Wednesday, January 17, 2018

Oil and gas companies are super-sizing their well pads

22-well pad site under development in Amwell Township in December, 2017.  Photo: Haley Nelson/Post-Gazette











Anya Litvak reports for the Pittsburgh Post-Gazette
:


Dave Elkin remembers in the earlier days of the Marcellus when EQT drilled three wells from a single well pad and it was considered a technological marvel.

“The greatest thing since sliced bread,” Mr. Elkin, a senior vice president of asset optimization at EQT Corp., thought at the time.

It was a quaint memory that contrasts sharply with the company’s and industry’s new normal: superpads — concrete platforms that can house 30 wells, maybe even 40, with long horizontal tentacles stretching underground for up to 4 miles in each direction.

A superpad means a quarter of a billion dollars pumped into a single hillside in a place like rural Washington County. It means fewer well pads in total but much more activity on those that exist. It means that from a 10-acre spot, a company like EQT can theoretically slurp natural gas from underneath an area nearly the size of the City of Pittsburgh.

“I call them mini-industrial complexes,” said David Schlosser, president of exploration and production at EQT.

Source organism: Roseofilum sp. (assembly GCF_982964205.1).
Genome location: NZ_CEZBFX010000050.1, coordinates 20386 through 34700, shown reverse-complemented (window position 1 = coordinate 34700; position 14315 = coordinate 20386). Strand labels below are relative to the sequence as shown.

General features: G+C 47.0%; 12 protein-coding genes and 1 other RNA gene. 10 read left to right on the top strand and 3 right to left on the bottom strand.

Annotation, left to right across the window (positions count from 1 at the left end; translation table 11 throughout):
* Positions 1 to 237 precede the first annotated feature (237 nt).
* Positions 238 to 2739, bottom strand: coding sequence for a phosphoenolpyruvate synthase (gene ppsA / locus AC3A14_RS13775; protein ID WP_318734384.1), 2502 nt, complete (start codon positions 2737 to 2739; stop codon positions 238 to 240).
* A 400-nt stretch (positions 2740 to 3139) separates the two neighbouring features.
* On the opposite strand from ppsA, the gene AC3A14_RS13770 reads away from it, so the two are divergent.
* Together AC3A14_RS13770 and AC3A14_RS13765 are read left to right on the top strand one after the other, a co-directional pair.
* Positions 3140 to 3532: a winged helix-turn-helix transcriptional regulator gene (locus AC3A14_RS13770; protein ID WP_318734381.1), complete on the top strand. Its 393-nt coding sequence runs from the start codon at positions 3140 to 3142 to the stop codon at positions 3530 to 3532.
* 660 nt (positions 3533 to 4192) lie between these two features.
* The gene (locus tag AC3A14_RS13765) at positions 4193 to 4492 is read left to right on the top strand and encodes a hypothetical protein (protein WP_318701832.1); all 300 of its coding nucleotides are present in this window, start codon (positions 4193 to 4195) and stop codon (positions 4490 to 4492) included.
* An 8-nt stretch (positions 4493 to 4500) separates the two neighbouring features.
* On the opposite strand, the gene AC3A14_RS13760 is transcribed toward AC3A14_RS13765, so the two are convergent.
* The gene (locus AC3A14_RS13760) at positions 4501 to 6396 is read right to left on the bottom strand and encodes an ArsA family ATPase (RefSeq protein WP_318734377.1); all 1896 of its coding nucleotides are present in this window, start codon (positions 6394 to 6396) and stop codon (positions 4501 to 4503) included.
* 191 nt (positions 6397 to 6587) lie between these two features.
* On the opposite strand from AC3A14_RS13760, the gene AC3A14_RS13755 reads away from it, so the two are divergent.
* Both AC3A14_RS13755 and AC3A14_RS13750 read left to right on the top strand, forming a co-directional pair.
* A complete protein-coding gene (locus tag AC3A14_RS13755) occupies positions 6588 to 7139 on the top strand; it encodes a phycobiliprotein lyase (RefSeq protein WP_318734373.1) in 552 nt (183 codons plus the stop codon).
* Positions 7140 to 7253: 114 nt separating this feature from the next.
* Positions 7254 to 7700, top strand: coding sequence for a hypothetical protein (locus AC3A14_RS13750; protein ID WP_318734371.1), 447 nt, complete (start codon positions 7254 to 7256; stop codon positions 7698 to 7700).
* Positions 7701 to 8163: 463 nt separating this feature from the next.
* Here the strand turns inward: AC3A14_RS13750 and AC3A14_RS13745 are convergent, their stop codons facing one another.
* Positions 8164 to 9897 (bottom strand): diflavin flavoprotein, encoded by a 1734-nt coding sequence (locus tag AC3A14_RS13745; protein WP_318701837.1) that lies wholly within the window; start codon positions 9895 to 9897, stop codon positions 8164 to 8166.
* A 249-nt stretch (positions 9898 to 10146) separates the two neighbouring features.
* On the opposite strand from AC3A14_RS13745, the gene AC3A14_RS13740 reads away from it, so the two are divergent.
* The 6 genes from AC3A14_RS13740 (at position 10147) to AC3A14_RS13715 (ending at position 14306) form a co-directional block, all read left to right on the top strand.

Downtown-based EQT — now the largest producer of natural gas in the U.S. — is leading the Marcellus pack in supersizing its well pads, with about a dozen sites permitted to hold 20 or more wells.

There’s the Big Sky pad in Nottingham, Washington County, with 26 permitted wells. The Strope pad in Franklin Township, Greene County, with 28. The Prentice pad in Forward Township has 37 wells permitted on it.

They may not all materialize, Mr. Schlosser cautioned; the company often gets permits for more wells than it will eventually drill to keep its options open.

The Cogar pad in Amwell Township is a case in point. It was permitted to hold 30 wells, but to date only 22 have been drilled, and EQT says it is stopping there. The pad itself is on a hill and it’s difficult to see all the machinery on the concrete slab from the winding country roads that encircle it.

Yet everything around it hints at the operation. Pipeline ditches, trucks, lights, road signs intended to guide the trucks away from vulnerable roads — all are preludes to the industry on the hill.

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